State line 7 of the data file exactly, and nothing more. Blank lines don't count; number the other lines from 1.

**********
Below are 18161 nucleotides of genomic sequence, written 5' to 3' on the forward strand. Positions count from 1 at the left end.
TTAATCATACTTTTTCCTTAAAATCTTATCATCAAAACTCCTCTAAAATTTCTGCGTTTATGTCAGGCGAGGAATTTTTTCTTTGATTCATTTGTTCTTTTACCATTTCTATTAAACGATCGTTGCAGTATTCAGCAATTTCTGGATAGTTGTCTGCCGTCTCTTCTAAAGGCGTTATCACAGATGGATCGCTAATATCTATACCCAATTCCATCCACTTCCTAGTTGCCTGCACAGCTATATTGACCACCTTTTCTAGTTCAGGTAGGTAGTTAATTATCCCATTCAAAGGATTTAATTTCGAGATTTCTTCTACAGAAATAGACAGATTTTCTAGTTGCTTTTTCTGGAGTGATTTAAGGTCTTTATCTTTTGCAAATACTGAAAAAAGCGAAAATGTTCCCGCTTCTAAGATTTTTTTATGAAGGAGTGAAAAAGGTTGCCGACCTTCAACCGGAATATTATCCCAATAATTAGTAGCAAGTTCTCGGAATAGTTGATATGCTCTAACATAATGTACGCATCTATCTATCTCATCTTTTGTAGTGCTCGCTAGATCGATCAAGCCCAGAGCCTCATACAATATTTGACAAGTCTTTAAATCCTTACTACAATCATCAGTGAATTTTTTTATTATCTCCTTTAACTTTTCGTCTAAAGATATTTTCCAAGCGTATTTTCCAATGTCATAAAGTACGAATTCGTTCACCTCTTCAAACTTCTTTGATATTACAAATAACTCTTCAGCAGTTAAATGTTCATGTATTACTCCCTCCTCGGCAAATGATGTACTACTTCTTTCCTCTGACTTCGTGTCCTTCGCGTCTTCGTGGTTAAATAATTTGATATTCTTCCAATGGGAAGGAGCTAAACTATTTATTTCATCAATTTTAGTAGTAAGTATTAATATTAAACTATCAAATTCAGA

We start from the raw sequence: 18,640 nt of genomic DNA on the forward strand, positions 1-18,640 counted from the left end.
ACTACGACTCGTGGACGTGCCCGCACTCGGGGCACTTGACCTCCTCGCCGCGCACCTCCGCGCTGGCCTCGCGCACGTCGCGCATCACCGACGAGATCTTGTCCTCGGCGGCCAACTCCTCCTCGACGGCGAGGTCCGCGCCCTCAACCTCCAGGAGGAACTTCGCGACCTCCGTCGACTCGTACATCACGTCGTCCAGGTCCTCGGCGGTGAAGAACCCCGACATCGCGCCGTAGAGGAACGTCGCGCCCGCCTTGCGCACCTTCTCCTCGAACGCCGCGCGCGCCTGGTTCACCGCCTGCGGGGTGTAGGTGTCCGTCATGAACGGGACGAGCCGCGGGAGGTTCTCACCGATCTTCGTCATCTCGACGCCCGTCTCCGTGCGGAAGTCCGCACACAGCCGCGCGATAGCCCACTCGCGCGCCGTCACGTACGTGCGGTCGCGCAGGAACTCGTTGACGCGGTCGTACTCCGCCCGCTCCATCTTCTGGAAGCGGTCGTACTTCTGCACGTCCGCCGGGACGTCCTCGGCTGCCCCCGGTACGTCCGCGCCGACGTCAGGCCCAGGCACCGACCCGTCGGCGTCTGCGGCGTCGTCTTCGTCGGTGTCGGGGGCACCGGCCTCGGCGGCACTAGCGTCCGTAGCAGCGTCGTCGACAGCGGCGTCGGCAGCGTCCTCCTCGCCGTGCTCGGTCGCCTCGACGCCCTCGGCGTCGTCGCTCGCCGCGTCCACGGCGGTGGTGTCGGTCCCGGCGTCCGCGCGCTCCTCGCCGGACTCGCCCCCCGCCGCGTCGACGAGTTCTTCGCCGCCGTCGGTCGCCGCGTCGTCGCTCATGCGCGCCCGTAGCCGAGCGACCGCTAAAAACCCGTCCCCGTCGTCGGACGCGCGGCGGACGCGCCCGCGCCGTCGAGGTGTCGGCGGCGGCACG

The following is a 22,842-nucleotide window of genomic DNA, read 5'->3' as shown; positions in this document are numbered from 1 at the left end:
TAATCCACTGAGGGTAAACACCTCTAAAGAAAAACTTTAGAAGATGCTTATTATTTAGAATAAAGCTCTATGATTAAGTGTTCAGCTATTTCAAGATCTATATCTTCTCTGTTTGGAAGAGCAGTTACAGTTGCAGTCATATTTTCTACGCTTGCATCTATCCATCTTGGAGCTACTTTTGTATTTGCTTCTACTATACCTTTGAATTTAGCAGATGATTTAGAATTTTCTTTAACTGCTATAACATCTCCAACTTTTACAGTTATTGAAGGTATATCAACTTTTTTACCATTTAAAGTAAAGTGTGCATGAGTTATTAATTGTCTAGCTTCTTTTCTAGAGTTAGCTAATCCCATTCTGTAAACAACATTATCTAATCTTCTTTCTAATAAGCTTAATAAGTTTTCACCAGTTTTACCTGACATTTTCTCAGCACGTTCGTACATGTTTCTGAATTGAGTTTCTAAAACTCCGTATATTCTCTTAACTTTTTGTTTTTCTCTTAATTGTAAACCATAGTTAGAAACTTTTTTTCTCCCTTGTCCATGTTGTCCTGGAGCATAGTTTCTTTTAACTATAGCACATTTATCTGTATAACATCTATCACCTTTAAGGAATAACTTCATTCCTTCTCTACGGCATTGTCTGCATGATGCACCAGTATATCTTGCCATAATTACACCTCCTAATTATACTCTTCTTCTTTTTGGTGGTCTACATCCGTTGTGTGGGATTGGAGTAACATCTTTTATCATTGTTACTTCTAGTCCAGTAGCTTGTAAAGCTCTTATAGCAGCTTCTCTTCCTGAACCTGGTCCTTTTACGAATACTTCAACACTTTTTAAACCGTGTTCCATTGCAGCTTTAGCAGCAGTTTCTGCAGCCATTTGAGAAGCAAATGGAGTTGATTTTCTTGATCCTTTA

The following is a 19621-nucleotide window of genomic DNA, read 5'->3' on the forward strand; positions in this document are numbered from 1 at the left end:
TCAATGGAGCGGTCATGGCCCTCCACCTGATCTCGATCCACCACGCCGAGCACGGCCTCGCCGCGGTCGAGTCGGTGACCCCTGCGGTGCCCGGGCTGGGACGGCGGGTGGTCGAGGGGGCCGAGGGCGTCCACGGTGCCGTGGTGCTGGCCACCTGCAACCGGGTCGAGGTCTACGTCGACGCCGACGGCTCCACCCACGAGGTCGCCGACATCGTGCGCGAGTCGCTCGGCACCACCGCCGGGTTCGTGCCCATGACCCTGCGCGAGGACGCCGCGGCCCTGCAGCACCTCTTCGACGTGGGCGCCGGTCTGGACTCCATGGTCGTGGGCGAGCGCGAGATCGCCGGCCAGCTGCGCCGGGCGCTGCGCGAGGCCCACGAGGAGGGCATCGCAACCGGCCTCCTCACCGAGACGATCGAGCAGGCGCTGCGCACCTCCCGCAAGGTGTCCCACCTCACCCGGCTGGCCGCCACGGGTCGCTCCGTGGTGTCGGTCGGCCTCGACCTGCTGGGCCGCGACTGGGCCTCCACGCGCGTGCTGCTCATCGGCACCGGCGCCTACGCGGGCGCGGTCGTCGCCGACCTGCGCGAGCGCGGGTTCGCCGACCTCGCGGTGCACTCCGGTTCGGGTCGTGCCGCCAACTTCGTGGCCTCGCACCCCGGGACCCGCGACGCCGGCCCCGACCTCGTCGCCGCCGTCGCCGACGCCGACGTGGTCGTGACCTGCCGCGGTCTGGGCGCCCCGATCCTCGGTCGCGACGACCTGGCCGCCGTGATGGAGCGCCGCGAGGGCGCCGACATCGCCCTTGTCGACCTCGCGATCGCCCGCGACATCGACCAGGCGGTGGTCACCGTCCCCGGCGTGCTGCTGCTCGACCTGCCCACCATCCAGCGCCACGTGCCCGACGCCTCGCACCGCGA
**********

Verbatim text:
The following is a 19621-nucleotide window of genomic DNA, read 5'->3' on the forward strand; positions in this document are numbered from 1 at the left end: